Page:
The Charity Employees Benevolent Fund (CEBF) has launched a survey to research attitudes within the charity sector towards the need for its own benevolent fund.
In February Hilary Greengrass, charity manager at CEBF, warned that while application levels had increased substantially, donations had not increased to match the demand on the fund, which supports charity employees and former employees that have fallen on hard times.
Subsequently Michael Brophy (pictured), former chief executive of the benevolent fund, made a statement in March lambasting the sector's CEOs for their lack of support and warning that without the support from larger charities the fund may have to "hibernate and if summer doesn’t come soon, shut down".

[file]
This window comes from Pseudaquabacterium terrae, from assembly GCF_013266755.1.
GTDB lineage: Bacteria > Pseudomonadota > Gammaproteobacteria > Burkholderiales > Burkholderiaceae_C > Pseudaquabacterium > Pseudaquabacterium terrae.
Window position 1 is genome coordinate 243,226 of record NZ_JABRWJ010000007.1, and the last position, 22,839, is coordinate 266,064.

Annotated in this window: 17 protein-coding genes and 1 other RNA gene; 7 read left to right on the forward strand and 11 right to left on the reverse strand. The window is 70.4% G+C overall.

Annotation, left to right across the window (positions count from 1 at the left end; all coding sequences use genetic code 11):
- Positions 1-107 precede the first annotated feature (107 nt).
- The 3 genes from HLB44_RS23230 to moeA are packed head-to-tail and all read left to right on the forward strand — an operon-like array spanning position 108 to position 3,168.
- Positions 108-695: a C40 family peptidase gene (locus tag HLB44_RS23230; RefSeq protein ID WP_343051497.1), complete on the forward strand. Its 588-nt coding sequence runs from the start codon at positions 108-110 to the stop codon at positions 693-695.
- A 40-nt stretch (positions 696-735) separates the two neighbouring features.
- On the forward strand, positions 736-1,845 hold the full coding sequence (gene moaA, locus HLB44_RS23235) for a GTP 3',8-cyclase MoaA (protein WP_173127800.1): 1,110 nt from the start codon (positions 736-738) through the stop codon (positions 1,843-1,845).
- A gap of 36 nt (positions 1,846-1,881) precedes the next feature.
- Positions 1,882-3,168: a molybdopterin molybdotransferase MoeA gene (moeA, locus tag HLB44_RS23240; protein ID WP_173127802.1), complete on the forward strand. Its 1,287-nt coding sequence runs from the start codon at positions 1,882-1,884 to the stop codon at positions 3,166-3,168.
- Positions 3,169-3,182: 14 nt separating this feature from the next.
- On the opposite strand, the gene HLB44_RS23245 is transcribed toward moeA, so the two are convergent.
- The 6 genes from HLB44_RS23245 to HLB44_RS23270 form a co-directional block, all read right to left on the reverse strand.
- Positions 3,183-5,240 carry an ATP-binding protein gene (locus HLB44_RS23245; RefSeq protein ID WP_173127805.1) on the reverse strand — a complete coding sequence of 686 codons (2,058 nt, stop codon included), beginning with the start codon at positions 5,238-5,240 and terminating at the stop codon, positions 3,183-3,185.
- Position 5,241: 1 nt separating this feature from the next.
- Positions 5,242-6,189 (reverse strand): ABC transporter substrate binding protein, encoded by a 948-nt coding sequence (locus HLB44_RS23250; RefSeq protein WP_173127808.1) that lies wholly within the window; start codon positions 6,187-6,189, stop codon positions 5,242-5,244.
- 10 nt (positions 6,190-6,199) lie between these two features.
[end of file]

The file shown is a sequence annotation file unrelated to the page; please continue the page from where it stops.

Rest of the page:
The CEBF was launched two and a half years ago and to date has supported 226 families through its grants and professional welfare advice. But the charity is forced to undertake a rigorous process of approval for applications, receiving over 50 enquiries every month.
"Applications to CEBF have trippled yet, despite the incontestible evidence of need, securing donations, however modest, from organisations and individuals in the sector is increasingly difficult," the charity advised upon launching the survey.
Released by Action Planning on behalf of CEBF last week, the survey asks questions such as:
- Should the charity sector have its own benevolent fund?
- Who should fund this?
- Would your organisation support such a fund?
CEBF will use the data collected from the survey to "inform our future strategy and endeavour to secure the fund’s future".